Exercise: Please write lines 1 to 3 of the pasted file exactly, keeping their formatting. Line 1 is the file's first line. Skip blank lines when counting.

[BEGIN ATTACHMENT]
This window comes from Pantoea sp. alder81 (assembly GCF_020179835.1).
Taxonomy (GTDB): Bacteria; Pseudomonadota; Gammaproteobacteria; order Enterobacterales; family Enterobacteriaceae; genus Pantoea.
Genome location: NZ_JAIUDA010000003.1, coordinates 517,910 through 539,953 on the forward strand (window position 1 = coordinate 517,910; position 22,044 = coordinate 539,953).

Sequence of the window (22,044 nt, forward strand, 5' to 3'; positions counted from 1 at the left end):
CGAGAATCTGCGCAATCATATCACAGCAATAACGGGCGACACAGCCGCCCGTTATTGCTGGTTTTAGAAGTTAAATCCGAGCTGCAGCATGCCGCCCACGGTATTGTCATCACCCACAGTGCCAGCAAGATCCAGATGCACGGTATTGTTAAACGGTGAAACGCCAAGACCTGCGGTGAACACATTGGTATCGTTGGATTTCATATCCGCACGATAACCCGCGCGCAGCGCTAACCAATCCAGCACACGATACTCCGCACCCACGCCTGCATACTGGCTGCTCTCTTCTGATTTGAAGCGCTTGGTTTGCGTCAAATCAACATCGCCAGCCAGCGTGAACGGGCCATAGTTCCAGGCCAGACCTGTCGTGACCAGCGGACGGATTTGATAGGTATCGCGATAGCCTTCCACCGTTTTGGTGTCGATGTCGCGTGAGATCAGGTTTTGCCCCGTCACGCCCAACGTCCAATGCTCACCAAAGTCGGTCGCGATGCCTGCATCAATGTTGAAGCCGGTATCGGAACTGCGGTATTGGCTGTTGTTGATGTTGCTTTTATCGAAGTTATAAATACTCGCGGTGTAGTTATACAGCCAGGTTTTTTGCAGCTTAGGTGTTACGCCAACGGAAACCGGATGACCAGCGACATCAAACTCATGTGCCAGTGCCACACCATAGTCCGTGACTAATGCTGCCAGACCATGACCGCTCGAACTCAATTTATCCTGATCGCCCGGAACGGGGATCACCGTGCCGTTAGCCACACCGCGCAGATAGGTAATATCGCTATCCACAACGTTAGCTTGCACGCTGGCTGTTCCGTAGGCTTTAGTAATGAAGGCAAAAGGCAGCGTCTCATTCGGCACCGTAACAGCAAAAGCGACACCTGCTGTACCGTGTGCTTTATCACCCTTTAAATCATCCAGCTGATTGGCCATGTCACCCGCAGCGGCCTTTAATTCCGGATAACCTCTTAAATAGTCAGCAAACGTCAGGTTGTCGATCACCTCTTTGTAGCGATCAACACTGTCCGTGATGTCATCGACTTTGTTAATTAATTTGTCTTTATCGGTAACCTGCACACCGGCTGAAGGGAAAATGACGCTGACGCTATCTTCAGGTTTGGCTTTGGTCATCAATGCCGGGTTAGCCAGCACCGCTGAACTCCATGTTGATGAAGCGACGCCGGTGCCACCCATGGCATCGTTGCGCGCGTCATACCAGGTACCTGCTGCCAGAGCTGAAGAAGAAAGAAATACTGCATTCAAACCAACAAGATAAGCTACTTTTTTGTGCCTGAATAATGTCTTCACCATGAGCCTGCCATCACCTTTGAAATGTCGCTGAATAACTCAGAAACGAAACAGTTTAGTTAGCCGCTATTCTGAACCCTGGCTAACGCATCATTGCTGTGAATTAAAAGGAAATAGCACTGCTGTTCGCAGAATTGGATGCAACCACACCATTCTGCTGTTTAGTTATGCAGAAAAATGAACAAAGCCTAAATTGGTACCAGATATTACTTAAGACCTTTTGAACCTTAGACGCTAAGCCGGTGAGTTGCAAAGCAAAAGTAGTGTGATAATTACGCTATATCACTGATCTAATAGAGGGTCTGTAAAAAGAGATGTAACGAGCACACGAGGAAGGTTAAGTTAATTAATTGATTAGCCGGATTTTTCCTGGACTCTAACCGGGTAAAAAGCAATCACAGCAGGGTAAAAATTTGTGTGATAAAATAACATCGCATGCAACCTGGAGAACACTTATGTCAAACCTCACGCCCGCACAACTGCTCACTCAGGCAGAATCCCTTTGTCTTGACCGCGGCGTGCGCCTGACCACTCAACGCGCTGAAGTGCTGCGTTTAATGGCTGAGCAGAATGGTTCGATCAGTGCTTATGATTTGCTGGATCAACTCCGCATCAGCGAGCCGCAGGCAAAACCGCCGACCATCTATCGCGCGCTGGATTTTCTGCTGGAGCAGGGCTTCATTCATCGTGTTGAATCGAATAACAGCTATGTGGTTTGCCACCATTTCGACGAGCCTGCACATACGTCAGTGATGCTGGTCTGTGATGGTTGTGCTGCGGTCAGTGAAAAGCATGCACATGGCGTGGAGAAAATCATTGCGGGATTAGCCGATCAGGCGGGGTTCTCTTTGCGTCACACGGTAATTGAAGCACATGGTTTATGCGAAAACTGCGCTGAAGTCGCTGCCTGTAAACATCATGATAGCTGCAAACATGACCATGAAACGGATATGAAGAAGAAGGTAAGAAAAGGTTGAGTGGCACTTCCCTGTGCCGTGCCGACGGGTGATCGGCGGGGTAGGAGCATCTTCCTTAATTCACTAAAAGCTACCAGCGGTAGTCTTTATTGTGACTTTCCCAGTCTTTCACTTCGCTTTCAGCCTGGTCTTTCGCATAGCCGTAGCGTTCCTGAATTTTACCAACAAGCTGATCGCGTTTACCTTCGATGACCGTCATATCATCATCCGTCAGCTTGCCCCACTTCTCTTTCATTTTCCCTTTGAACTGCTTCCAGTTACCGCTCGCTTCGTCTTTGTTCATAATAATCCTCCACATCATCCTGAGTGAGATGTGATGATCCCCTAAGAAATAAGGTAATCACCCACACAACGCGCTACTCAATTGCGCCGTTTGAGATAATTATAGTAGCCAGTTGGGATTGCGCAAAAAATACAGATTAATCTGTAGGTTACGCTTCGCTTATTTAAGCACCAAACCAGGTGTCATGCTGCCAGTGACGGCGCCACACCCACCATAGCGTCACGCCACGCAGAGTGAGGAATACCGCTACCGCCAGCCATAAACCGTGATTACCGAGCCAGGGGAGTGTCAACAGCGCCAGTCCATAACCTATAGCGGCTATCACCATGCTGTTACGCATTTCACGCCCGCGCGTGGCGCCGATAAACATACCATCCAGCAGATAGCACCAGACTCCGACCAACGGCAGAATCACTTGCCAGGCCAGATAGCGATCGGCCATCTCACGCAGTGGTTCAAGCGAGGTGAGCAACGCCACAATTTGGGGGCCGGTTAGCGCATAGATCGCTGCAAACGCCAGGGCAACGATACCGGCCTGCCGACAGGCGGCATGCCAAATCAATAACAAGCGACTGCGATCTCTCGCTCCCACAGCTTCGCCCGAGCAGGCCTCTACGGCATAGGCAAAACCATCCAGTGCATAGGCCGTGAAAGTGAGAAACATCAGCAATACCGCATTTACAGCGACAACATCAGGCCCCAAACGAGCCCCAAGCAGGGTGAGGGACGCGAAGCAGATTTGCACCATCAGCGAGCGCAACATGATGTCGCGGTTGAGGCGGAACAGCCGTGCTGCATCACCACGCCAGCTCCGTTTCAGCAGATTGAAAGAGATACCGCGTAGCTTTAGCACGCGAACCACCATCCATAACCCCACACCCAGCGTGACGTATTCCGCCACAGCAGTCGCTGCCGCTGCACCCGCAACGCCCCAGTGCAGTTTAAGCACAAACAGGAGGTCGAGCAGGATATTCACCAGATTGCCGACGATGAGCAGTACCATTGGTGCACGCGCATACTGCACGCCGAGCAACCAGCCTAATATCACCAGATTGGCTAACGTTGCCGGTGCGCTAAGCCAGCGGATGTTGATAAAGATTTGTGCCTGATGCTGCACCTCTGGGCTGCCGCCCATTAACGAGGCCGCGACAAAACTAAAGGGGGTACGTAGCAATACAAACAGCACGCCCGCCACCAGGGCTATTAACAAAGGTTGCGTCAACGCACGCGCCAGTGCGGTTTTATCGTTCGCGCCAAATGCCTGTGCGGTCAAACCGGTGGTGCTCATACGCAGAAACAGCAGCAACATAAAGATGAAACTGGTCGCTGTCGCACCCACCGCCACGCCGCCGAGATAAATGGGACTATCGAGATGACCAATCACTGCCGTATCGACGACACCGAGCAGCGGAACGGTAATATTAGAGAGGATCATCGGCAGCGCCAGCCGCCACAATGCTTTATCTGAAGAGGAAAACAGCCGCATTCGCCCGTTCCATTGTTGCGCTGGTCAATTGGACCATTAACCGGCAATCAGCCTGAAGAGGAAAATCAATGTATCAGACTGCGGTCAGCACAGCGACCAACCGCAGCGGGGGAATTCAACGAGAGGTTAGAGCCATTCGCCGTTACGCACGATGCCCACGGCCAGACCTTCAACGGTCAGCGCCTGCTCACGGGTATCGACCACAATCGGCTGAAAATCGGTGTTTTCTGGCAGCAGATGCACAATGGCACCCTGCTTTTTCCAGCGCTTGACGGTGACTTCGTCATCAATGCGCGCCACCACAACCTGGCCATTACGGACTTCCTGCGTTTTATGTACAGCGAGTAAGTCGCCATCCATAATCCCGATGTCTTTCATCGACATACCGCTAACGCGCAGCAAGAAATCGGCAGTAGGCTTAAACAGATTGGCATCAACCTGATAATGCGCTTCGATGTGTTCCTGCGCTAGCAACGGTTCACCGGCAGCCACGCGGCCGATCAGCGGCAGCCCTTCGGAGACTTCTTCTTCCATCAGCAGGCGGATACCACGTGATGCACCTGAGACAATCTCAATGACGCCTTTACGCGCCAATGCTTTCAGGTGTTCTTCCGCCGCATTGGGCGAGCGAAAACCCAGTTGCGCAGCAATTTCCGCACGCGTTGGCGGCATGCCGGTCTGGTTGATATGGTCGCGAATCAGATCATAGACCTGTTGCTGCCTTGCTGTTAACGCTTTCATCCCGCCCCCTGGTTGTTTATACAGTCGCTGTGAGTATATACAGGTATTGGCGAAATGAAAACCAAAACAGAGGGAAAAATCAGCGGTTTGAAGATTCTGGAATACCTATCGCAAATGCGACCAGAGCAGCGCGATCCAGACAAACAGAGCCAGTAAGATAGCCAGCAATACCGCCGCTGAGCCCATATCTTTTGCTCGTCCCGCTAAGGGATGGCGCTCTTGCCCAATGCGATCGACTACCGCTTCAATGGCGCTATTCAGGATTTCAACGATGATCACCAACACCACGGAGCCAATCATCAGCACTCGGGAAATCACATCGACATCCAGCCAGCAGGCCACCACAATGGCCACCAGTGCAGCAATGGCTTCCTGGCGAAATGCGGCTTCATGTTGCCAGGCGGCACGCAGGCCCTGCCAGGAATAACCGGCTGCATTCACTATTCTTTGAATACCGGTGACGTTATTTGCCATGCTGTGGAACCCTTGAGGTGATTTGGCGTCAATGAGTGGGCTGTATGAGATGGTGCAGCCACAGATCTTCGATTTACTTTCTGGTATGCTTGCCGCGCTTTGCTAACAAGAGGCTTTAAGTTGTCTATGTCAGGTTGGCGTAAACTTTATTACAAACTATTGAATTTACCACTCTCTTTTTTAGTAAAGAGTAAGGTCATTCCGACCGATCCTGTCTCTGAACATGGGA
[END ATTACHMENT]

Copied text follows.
This window comes from Pantoea sp. alder81 (assembly GCF_020179835.1).
Taxonomy (GTDB): Bacteria; Pseudomonadota; Gammaproteobacteria; order Enterobacterales; family Enterobacteriaceae; genus Pantoea.
Genome location: NZ_JAIUDA010000003.1, coordinates 517,910 through 539,953 on the forward strand (window position 1 = coordinate 517,910; position 22,044 = coordinate 539,953).